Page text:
I took my Venge in for an official weighing at the shop. I had to pick up a chain for an old, heavy Fuji I fixed up for a guy at work, and I’m trying that carbon Selle Italia SLR again so an official weighing seemed apropos.
The SLR saddle is barely 100 grams. Next to the Romin that came on the bike, it’s a lightweight – a savings of 174 grams, give or take. So the last time I had that saddle on the Venge, I just don’t think I gave it a fair shake. And did I mention 174 grams?
So the official weight of the bike, with pedals, cages and my Garmin Varia and Edge mount (because I forgot to take the Garmin accessories off) is 16.35 pounds. 266 grams for the pedals, 56 for the cages, 79 grams for the Varia and mount and another 20 for the Edge mount… and the official weight is a hair under 15.5 pounds (bike weight never includes pedals, cages and accessories).
Which is absolutely badass.
The bike, brand new when I brought it home in 2013 was 18.8 pounds (with pedals and cages, if memory serves). I dropped the most weight on the wheels, the crank upgrade, the drivetrain upgrade from 105 to Ultegra, the stem, the brakes, the cassette, the chain, pedals, cages and chainrings.
In that order. Ahem
It’s not exactly Tour de France worthy, but it’s damn close for a fella with a budget.
Every time I look at that bike, I can’t help feeling thankful. I laid cash on the counter for that sexy beast. Before I sobered up, I had trouble keeping gas in my car. That’s a long way to climb and the journey has been spectacular.
Michigan is notorious for windy spring days… southeastern Michigan is also relatively flat; you have to travel well north to find any hills so we in the southern lower peninsula look to the wind as our hill training.
The wind is Michigan’s mountains. This is the initial step in making friends with the wind – and it’s a two step process. 1. Accept that the wind is going to be a pain in the butt. 2. Come to see the wind as a way to build fitness for later in the season when the wind calms down.
Most cyclists, when hit in the mouth with a headwind in the 18-mph (29-km/h) range over multiple days will grow weary fighting it – I’m already seeing mumbling on Strava about yet another day in the wind… but I have a strategy or three that’ll have you smiling, rather than cursing, when the gusts push back at you.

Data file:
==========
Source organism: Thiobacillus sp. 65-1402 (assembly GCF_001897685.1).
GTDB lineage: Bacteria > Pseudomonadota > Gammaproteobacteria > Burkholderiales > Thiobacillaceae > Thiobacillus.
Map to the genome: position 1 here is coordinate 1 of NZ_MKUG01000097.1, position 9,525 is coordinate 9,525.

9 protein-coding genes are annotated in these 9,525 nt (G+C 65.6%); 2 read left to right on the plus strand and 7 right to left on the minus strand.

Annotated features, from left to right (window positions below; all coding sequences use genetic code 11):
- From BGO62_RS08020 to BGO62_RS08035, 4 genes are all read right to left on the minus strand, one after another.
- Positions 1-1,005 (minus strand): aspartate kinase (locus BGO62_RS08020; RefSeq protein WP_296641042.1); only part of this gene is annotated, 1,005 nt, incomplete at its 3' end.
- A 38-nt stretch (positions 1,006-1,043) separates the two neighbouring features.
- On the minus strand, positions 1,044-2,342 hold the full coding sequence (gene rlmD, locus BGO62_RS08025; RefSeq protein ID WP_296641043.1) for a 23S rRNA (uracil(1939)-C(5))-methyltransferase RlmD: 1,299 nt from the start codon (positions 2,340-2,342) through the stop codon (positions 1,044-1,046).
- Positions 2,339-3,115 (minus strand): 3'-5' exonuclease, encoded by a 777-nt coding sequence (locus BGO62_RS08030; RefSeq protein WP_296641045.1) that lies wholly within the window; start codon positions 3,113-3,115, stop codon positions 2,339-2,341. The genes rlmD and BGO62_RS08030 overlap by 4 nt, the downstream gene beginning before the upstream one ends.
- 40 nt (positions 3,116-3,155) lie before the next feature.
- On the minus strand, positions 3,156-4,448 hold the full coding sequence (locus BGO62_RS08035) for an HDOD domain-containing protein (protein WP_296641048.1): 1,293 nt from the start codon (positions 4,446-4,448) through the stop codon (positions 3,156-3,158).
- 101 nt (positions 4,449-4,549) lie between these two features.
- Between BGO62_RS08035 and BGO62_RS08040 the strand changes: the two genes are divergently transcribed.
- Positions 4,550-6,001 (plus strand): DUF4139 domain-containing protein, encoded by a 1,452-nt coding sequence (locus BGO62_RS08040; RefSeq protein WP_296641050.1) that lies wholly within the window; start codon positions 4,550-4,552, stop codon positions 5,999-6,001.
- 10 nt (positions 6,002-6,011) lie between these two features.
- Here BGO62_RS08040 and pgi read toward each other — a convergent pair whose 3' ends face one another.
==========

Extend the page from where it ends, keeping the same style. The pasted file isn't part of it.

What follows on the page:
We all need somebody to lean on…
It doesn’t exactly work in the current state of things, but under normal circumstances when the wind kicks up, find a few friends and stack ’em up! The wind sucks a little less when you’ve got six people fighting it rather than you playing Don Quixote all by your lonesome.
Low as you go…
When you’re battling the wind, the less you can look like a sail, the better. Rather than having straight arms, put a little bend in them so you can get your head down a bit. You’ll be amazed at how much it’ll help you slip through the wind.
Slow your roll, there Sparky
Look, riding into the wind is going to suck. It does and I’m not going to try to blow sunshine at you, hoping to convince you it won’t. That’d be silly. The goal is to simply pick a pace you can sustain and roll with it. Hopefully you picked the headwind at the beginning of the ride and you can ride a tailwind home. This last point is the key to accepting the wind for what it is. Look at the bright side, you’re on the right side of the grass, pumping air and you’re riding a bicycle. The only way life gets better is if someone walks up with a pile of money and hands it to you… to stay home and ride your bike. I can tell you, that is spectacular.
Make your peace with the wind. Of course it’s not as fun as cruising around with a 1 knot breeze without a care in the world, but you have to look at the other side of that coin… you’re riding a freaking bike! It ain’t work, either.